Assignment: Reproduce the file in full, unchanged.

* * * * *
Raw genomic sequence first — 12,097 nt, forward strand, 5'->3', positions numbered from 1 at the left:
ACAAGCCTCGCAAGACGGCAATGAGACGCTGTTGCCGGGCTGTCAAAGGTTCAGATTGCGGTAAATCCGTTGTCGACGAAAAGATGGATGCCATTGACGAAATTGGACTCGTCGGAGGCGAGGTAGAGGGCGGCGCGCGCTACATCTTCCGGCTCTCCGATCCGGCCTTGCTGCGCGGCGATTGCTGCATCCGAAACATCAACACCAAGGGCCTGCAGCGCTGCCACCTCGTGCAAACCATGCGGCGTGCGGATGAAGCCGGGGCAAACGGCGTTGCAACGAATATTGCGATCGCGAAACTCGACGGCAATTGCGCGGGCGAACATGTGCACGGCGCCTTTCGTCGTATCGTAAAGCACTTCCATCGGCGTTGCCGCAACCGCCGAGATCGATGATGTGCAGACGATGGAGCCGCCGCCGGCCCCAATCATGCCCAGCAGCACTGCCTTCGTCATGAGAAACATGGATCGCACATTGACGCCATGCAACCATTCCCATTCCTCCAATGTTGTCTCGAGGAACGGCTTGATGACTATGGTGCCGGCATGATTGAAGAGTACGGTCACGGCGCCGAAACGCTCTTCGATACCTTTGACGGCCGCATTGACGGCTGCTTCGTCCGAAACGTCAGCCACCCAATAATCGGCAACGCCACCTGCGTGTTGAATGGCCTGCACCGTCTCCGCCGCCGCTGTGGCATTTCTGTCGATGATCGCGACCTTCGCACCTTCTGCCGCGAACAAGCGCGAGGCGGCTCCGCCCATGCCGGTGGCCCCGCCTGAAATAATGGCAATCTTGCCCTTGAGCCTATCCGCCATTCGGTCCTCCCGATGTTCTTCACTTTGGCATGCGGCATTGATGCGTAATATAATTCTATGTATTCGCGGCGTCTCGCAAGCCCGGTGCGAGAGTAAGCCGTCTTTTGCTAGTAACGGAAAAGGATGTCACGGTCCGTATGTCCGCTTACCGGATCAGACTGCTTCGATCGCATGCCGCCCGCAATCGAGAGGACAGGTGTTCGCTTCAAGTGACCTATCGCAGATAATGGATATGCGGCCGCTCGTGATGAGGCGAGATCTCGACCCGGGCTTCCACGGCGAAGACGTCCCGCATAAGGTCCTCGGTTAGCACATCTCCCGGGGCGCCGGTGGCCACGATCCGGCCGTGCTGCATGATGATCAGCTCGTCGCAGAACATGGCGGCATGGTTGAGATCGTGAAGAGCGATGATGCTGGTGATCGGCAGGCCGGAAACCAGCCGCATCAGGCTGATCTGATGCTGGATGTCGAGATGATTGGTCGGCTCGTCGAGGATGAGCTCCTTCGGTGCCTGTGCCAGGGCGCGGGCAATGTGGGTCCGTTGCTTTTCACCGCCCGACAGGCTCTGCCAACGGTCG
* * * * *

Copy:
Raw genomic sequence first — 12,097 nt, forward strand, 5'->3', positions numbered from 1 at the left:
ACAAGCCTCGCAAGACGGCAATGAGACGCTGTTGCCGGGCTGTCAAAGGTTCAGATTGCGGTAAATCCGTTGTCGACGAAAAGATGGATGCCATTGACGAAATTGGACTCGTCGGAGGCGAGGTAGAGGGCGGCGCGCGCTACATCTTCCGGCTCTCCGATCCGGCCTTGCTGCGCGGCGATTGCTGCATCCGAAACATCAACACCAAGGGCCTGCAGCGCTGCCACCTCGTGCAAACCATGCGGCGTGCGGATGAAGCCGGGGCAAACGGCGTTGCAACGAATATTGCGATCGCGAAACTCGACGGCAATTGCGCGGGCGAACATGTGCACGGCGCCTTTCGTCGTATCGTAAAGCACTTCCATCGGCGTTGCCGCAACCGCCGAGATCGATGATGTGCAGACGATGGAGCCGCCGCCGGCCCCAATCATGCCCAGCAGCACTGCCTTCGTCATGAGAAACATGGATCGCACATTGACGCCATGCAACCATTCCCATTCCTCCAATGTTGTCTCGAGGAACGGCTTGATGACTATGGTGCCGGCATGATTGAAGAGTACGGTCACGGCGCCGAAACGCTCTTCGATACCTTTGACGGCCGCATTGACGGCTGCTTCGTCCGAAACGTCAGCCACCCAATAATCGGCAACGCCACCTGCGTGTTGAATGGCCTGCACCGTCTCCGCCGCCGCTGTGGCATTTCTGTCGATGATCGCGACCTTCGCACCTTCTGCCGCGAACAAGCGCGAGGCGGCTCCGCCCATGCCGGTGGCCCCGCCTGAAATAATGGCAATCTTGCCCTTGAGCCTATCCGCCATTCGGTCCTCCCGATGTTCTTCACTTTGGCATGCGGCATTGATGCGTAATATAATTCTATGTATTCGCGGCGTCTCGCAAGCCCGGTGCGAGAGTAAGCCGTCTTTTGCTAGTAACGGAAAAGGATGTCACGGTCCGTATGTCCGCTTACCGGATCAGACTGCTTCGATCGCATGCCGCCCGCAATCGAGAGGACAGGTGTTCGCTTCAAGTGACCTATCGCAGATAATGGATATGCGGCCGCTCGTGATGAGGCGAGATCTCGACCCGGGCTTCCACGGCGAAGACGTCCCGCATAAGGTCCTCGGTTAGCACATCTCCCGGGGCGCCGGTGGCCACGATCCGGCCGTGCTGCATGATGATCAGCTCGTCGCAGAACATGGCGGCATGGTTGAGATCGTGAAGAGCGATGATGCTGGTGATCGGCAGGCCGGAAACCAGCCGCATCAGGCTGATCTGATGCTGGATGTCGAGATGATTGGTCGGCTCGTCGAGGATGAGCTCCTTCGGTGCCTGTGCCAGGGCGCGGGCAATGTGGGTCCGTTGCTTTTCACCGCCCGACAGGCTCTGCCAACGGTCG